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Sunday, February 5, 2012

Antes de

Before we dive into the immigration material, here are some questions to ponder.  Put yourself in the position of an immigrant, leaving for a new place.  Maybe you want to be reunited with a family member, maybe you are looking for a better place of work to earn some money.  Think about the journey it would take to get where you want to go.  What sacrifices will you need to make - what is most important to you in this world?

These questions are from a Teachers Guide on the Enrique's Journey Educational site.  www.Enriquesjourney.com

  1. Do you know anything about your family’s history?  Where did your ancestors come from?  When did they come to the United States?  Why do you think that they came to this country?
  2. Have you ever been separated from your family?  What were the circumstances causing the separation?  How did you feel about it?
  3. Do you know anyone who is from another country?  Why are they in the United States?
  4. Do you ever hear or see Spanish-speakers working in public places, like stores, restaurants, or office buildings?  Can you imagine why they work there?  Do you think that they like their work?
My answers to the above questions: 

1.  My mother's side is from Sicily, my great grandmother was the first generation to come to the US.  So the history of my family in the US is fairly recent. I have asked my grandma, and I think my great grandma wanted to come here for her children and to seize opportunities that may not have been available in Sicily. 

2. I've only been separated for school and when I lived in Spain for two months.   I am thankful that I have a strong family and being away isn't too hard.  It is comforting to know that my family is safe, healthy and I can go home to see them whenever I need to. I am planning on living further away in the next few years.  I'm excited and thankful that technology is at a level that makes distance smaller.  If I was permanently separated, with no communication at all, it would be devastating.  I'm pretty close to my parents and sister and we have a great relationship.  I go to them a lot for advice and I'm not sure what I'd do if I couldn't call up my dad when I'm walking to class, just to tell him about my day...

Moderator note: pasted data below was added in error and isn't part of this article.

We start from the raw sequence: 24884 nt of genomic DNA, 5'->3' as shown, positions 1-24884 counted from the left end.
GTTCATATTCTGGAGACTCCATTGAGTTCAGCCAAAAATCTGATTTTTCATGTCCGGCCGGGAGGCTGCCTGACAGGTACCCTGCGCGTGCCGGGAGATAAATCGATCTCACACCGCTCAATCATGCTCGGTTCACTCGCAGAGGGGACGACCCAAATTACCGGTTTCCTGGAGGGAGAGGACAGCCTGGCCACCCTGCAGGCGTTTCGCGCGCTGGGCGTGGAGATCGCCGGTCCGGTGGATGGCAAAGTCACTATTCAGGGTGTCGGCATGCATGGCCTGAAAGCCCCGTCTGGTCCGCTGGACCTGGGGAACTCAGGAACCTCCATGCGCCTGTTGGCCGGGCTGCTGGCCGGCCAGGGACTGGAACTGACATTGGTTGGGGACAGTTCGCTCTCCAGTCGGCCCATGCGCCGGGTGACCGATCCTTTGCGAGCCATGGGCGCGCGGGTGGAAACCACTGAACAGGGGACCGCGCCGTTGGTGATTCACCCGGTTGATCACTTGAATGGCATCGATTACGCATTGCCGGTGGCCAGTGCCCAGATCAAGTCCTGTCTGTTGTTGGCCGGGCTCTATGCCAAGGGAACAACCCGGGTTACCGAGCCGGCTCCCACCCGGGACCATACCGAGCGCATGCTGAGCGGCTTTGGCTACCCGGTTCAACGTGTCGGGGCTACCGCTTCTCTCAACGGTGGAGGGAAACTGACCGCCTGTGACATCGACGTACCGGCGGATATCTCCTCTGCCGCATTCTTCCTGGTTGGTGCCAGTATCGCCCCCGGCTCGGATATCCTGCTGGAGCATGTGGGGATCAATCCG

3. I have a few friends/have known other students at UW-W who are from other countries.  They are here as International Study Abroad students!  Many that I have asked are studying a realm of international studies/business and will be going to school here and in other countries around the world after.  UW-W has a great connection with some other countries and we have about 200 international students on campus. Many are not sure if they will return to their home country to work, if they will stay in the US, or live in a different country.  

4. Because I am a Spanish major, always looking for opportunities to listen and speak Spanish, I have heard a lot of Spanish conversation in passing while in public areas.  The community of Whitewater has a large population of Hispanics.  At the St. Patrick's Catholic Church, there are frequent bilingual masses and I hear a lot of Spanish at the local Wal-Mart. (I almost want to start in the conversation... but I'm not sure how the person would react haha)
With respect to Hispanic workers - I'd like to look more into this area, but I get the impression that Hispanics are hard working individuals.  I'm not sure if they necessarily enjoy their jobs, it's probably just a job, but they will work hard at it and do what they need to for their family. I took a Cross Cultural Communications course and we learned that Hispanics and African Americans (among other nationalities) are very collectivist - they are family oriented and will do what they can/need to in order to help their families. 

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